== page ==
Philosophy for Teachers (P4T) – As soon as I heard about this initiative I instantly became excited. Regular P4T sessions are conducted in each model school and take place on a weekly basis. They follow the same process as a regular P4C session, in as much as, there is a strong emphasis on the ‘Pillars of Philosophy’: community, reflection, enquiry and philosophy itself. They were designed to offer teachers an additional support network and also give them an opportunity to develop their personal knowledge and understanding of Philosophy as a subject in its own right. The practitioners use these sessions to talk about their personal reflections as well as basing their enquiries on philosophical and educational texts and extracts. It has to be said that the UK teacher led approach to P4C is a global minority. Most if not all other P4C models are driven by people who have examined the study of Philosophy at doctoral level. This undoubtedly shifts the dynamic of teaching P4C but to what extent? I can personally make strong arguments for each approach but the ideal situation would be to have both. This is where the UH Uehiro Academy are incredibly fortunate to have practitioners like Dr Chad Miller and Dr Amber Strong Makaiau who are trained teachers and have doctorates in Philosophy. I too would like to join the ranks of these professionals by undertaking a PhD in Philosophy at some stage but that is another story in itself.
I can see, without a shadow of a doubt, the intense benefit of having the knowledge and understanding of somebody who is well versed in the study of Philosophy. I know from my personal study that the more information I have learnt and acquired, the more I have seen a growth in the sessions I lead. As Ben described it, being well versed in Philosophy gives you a metaphorical map which provides you with a greater insight into the various areas of enquiry you can explore and a richer understanding of the different philosophical lenses you can apply to view situations including epistemology, metaphysics, logic and ethics. However, in my opinion a person who has studied the intricacies of Philosophy is not necessarily going to make a good teacher. The act of teaching is an art in itself that needs to be studied and honed. Yes, being highly knowledgeable helps considerably but it cannot be taken as a given that it will lead to good teaching.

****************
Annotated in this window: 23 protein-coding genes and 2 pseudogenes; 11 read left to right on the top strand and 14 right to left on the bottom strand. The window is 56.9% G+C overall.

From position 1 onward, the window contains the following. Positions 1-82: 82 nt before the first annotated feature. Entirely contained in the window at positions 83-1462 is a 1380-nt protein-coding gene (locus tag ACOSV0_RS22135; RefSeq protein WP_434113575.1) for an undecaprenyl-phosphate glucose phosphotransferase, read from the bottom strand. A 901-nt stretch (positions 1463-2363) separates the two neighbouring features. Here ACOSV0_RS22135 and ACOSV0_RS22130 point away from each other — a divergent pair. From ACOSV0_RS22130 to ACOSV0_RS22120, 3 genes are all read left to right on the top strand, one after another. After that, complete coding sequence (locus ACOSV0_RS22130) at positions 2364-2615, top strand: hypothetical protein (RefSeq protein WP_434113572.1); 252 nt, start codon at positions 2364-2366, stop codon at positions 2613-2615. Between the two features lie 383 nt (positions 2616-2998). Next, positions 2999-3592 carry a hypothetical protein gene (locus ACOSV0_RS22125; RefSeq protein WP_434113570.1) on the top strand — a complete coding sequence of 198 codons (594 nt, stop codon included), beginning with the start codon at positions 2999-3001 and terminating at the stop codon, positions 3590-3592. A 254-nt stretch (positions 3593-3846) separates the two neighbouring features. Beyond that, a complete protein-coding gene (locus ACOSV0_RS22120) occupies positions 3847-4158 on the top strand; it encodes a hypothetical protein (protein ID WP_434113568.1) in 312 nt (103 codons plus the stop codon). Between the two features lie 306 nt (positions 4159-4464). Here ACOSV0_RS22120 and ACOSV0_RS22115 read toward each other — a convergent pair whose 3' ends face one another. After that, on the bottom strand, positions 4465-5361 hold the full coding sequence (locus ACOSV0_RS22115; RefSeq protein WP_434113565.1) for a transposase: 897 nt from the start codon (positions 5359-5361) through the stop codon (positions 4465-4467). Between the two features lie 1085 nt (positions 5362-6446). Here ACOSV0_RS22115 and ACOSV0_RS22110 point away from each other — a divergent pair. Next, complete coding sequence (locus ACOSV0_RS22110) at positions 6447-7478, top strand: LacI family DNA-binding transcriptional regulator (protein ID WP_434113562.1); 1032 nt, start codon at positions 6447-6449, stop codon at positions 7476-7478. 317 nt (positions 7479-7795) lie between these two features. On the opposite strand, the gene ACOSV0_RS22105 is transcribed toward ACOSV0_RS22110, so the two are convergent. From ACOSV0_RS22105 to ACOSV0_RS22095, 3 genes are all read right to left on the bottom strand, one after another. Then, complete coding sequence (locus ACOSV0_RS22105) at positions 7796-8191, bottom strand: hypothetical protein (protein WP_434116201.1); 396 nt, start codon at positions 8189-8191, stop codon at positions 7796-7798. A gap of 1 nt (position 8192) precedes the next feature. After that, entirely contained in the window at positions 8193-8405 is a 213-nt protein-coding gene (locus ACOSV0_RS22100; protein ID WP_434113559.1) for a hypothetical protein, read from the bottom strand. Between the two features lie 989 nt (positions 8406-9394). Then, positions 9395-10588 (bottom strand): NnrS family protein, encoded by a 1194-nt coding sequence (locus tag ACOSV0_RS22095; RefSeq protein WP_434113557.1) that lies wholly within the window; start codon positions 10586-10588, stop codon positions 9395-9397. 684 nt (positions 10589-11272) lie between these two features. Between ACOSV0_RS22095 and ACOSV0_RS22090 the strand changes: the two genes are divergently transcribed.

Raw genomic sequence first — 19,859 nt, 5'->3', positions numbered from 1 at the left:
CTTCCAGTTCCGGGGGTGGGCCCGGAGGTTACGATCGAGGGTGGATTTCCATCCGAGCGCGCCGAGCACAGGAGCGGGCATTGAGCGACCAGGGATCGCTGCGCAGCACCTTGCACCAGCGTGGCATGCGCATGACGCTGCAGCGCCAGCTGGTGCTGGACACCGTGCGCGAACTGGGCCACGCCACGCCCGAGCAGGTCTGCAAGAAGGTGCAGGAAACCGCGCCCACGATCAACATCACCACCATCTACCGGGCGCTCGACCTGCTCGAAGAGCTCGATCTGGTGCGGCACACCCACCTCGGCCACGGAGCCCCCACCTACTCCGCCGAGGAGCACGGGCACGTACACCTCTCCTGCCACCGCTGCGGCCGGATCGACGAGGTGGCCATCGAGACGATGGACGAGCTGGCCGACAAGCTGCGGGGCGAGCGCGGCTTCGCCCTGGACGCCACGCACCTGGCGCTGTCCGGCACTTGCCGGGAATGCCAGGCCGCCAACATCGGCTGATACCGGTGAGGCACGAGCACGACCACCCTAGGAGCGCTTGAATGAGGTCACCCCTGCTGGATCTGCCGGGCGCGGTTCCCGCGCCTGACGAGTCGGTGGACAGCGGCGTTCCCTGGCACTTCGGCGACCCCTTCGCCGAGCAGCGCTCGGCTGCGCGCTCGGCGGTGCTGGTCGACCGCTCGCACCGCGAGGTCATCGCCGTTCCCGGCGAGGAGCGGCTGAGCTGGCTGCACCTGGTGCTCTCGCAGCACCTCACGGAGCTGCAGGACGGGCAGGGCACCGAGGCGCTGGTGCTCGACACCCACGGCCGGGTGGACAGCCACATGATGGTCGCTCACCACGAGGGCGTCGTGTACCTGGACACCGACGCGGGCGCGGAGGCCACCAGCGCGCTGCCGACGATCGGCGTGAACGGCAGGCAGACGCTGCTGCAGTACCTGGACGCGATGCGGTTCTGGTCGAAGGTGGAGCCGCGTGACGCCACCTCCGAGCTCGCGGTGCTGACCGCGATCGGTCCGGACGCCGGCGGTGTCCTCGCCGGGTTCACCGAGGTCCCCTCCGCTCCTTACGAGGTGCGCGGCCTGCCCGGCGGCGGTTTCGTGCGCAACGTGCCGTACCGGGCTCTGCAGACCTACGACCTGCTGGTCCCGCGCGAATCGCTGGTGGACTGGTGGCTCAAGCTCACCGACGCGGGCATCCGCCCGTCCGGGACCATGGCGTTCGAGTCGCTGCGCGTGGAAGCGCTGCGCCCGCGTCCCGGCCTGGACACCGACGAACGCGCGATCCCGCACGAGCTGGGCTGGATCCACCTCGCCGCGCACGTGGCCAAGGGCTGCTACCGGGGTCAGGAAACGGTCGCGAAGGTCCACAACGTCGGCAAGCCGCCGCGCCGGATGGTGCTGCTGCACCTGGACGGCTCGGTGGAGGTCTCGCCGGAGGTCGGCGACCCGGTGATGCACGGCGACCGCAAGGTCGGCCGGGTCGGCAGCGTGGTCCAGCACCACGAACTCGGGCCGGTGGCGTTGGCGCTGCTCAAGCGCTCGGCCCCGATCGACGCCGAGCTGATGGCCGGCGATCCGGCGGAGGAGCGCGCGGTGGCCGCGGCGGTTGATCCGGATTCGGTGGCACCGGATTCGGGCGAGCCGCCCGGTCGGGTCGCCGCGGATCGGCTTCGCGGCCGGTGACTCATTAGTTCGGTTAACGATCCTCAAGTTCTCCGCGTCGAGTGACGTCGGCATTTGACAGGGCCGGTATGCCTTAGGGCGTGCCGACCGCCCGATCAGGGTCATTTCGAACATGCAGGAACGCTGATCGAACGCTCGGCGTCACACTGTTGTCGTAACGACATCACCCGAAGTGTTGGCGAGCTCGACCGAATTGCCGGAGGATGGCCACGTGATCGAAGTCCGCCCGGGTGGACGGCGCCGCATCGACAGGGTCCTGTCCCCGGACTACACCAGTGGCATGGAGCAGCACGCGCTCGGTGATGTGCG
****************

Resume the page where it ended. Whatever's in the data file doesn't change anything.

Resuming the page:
This is why I am so impressed by the idea of ‘skilling up’ teachers through the use of P4T. Having observed a number of sessions taking place in different settings (Elementary – High School) has left me deeply inspired. I posed a simple question to each group of teachers: How do you benefit from P4C and P4T sessions? The response was overwhelmingly positive and I got a real sense of genuine commitment from all of these teachers who want to become better P4C practitioners. It is something they buy into and want to better for the sake of the children. This notion is ultimately cultivated from a well intended sense of moral duty! The P4C format has also been adopted by some schools to make faculty decisions because it provides a familiarly supportive environment which encourages critical and creative modes of thinking. Some teachers described it as a part of their school culture and sense of identity. They were also grateful for being given an opportunity to network with other colleagues and simply share their experiences. I feel this sense of peer to peer support cannot and should not be undervalued. They talked about having faith in the community and the intellectually safe atmosphere it provides them with to validate their own practice and garner new ideas from one another. The benefits of this approach also extended to dissolving barriers between pupils, departments and year groups and creating a holistic culture of empathy, understanding, sharing and open dialogue.